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Re: [T3] too much oil -vs- gas in oil

On 11 Apr 2006 at 20:41, Will McCreight wrote:

Very complete description of problems and solutions snipped....

> My next idea is to use a hand vacuum pump, like the MityVac I bought to 
> confirm that the vacuum advance and air pressure sensors were working, 
> and plan to use to bleed the brakes soon, to remove a volume of oil 
> sufficient to drop the level to between the marks, then watch it again 
> closely to see if it climbs again, and how swiftly.

For the vac advace and pressure sensor I'd just suck with your mouth 
and a clean piece of hose. That is more gentle and will tell you 
everything you need to know, maybe more.

> I'd assumed that oil leaks are to be expected and not an issue unless 
> the oil level drops or the oil thins.  Is there a simple test to confirm 
> the presence of gasoline in the oil, if that is the problem, or is an 
> oil analysis necessary?  Is the difference in the appearance of the 
> valve cover interiors significant of anything I should worry about?

Your oil observations certainly seem puzzling and you obviously 
agree. I suspect that somethings not quite the way you see it, but I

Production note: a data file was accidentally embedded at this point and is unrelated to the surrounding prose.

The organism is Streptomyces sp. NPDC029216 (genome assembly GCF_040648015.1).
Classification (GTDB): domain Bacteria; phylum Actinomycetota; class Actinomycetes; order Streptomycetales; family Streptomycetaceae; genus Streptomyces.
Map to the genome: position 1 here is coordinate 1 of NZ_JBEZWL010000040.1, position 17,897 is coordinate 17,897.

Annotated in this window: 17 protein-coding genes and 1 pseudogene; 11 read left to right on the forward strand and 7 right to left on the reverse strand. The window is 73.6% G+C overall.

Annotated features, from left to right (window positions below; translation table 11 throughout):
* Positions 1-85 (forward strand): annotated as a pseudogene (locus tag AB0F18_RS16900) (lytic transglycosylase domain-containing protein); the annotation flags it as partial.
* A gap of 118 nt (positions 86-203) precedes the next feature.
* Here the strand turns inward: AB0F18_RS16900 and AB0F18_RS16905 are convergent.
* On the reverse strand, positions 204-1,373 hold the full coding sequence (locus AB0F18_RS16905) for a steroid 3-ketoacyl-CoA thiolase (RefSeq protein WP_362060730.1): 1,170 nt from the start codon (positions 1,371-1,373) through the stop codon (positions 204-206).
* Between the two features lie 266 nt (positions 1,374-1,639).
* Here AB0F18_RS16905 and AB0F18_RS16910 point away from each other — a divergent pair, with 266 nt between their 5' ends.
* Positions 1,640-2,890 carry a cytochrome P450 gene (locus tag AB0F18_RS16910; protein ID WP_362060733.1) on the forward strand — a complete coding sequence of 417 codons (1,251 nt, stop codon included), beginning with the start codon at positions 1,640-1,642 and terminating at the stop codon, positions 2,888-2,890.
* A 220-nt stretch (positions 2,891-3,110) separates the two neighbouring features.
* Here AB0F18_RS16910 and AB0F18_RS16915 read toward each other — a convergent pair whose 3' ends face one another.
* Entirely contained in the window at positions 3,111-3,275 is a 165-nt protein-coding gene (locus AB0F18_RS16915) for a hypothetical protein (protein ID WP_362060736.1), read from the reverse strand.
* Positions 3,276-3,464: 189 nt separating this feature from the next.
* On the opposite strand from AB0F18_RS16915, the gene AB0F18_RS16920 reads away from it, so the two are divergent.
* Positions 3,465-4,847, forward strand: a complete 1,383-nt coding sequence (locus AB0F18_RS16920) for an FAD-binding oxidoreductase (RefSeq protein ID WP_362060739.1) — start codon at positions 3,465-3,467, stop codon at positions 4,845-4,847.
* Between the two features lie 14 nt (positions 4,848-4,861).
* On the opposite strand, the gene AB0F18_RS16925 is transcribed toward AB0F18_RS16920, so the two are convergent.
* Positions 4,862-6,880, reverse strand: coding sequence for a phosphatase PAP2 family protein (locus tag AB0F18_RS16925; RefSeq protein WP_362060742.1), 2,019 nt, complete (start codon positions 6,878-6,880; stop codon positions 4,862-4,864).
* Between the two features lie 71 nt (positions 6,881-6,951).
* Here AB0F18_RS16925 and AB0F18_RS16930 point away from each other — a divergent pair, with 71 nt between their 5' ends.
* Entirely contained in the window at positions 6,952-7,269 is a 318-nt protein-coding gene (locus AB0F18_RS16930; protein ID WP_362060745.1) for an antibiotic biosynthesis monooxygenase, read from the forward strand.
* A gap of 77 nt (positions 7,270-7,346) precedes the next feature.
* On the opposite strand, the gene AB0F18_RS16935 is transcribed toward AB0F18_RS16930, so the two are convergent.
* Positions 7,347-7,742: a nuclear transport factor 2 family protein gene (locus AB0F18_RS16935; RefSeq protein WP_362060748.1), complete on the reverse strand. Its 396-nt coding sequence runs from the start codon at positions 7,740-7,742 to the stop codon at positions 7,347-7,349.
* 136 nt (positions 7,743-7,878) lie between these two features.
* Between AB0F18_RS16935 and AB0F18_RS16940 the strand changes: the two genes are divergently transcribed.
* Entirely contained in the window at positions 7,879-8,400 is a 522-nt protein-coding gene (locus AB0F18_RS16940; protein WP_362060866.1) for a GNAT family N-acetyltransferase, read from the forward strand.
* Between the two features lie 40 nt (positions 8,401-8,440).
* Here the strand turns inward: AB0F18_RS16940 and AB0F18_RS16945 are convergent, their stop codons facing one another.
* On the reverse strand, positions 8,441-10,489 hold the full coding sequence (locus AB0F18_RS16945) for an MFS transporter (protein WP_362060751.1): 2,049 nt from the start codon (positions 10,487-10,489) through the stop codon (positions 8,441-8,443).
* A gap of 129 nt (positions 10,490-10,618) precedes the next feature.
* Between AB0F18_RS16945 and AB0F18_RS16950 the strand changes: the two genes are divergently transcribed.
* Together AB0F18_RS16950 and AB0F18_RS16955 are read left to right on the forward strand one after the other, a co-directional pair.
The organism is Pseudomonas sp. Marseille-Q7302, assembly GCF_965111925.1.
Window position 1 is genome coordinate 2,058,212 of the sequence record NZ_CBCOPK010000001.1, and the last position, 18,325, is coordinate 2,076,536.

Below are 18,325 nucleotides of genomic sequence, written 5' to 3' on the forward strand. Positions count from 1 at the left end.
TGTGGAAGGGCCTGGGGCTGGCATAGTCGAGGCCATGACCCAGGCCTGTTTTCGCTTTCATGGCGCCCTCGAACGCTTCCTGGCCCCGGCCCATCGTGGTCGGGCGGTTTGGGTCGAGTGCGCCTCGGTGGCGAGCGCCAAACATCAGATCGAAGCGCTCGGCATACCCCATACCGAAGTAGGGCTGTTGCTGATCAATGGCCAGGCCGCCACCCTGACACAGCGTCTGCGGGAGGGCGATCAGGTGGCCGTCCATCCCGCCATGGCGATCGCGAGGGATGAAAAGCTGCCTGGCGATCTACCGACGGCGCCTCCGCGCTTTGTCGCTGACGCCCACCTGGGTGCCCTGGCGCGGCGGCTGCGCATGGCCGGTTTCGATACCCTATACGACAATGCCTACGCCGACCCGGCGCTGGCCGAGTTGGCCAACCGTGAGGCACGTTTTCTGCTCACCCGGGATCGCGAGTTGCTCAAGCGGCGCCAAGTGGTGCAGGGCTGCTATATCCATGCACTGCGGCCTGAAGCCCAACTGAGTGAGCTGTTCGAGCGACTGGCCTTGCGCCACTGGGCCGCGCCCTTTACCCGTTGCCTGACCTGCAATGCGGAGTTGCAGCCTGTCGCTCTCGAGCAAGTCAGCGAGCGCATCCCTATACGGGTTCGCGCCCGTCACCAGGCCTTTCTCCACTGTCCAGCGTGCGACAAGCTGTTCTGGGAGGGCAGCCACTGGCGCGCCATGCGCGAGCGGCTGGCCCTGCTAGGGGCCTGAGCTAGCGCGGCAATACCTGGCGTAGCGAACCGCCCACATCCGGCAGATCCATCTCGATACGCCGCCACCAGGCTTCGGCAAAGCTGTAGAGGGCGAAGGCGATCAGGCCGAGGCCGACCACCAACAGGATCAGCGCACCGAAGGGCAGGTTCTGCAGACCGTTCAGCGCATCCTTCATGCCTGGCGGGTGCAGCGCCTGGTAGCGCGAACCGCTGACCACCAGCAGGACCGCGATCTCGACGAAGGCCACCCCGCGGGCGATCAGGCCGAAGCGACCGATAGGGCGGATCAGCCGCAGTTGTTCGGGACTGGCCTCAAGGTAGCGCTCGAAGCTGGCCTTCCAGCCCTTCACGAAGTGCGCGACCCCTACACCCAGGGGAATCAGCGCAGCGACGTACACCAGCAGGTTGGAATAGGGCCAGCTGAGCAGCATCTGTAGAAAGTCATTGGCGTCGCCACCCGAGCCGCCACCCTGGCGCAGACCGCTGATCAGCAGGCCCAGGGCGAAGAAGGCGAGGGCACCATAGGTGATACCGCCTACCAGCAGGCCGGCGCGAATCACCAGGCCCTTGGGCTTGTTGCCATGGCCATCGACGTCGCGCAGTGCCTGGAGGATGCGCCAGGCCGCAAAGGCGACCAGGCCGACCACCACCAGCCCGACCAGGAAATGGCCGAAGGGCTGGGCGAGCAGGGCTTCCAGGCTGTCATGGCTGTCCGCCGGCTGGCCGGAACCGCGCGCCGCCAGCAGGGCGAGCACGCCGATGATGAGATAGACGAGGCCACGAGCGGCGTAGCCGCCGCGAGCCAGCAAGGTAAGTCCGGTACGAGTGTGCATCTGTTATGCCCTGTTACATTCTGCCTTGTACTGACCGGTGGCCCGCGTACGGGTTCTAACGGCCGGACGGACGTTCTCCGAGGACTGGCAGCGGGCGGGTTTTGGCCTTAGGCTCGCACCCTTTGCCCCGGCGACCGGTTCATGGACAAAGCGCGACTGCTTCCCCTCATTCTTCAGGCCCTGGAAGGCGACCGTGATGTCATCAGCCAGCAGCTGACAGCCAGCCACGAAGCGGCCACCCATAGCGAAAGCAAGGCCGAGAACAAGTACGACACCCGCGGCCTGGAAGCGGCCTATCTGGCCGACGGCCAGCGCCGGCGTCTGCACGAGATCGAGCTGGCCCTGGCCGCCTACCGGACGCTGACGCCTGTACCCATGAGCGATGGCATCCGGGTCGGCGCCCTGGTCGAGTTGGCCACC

don't know what it might be. Your gas mileage is good enough that 
things seem to be running pretty well, so it's a little hard to know 
where the extra gas is coming from.

A mechanic once told me that if you want to judge how much gas is in 
your oil you should put a drop on your finger and see how readily it 
wicks up between the ridges of your fingerprint. Compare with fresh 
oil. Judging this probably takes more experience than most of us 

Some of what you see could be the difference between hot and cold 
oil, since hot oil will drain down to the sump faster than cold. 
Since your '70 has a cold start valve, you could try just unplugging 
the electrical connection to the CSV: I don't expect that to make any 
difference, since it almost never does, but it's an easy thing to do 
as a test.

BTW, I don't recommend heavy weight oils. They DO reduce leaks, but 
they also restrict flow to the engine and require more HP just to 
pump around; that's power wasted. It's not really true that the oil 
has to be thick to lubricate well. What the bearings really need is a 
plentyful supply of oil, and heavy weight oil can sometimes actually 
starve a bearing.

Also, since the oil cooler is a major source of cooling for our 
engines, reduced flow to the cooler means higher operating temps.

Yes, I realize that this flies in the face of "common knowledge" but 
it's really true.

Jim Adney, jadney@vwtype3.org
Madison, Wisconsin, USA

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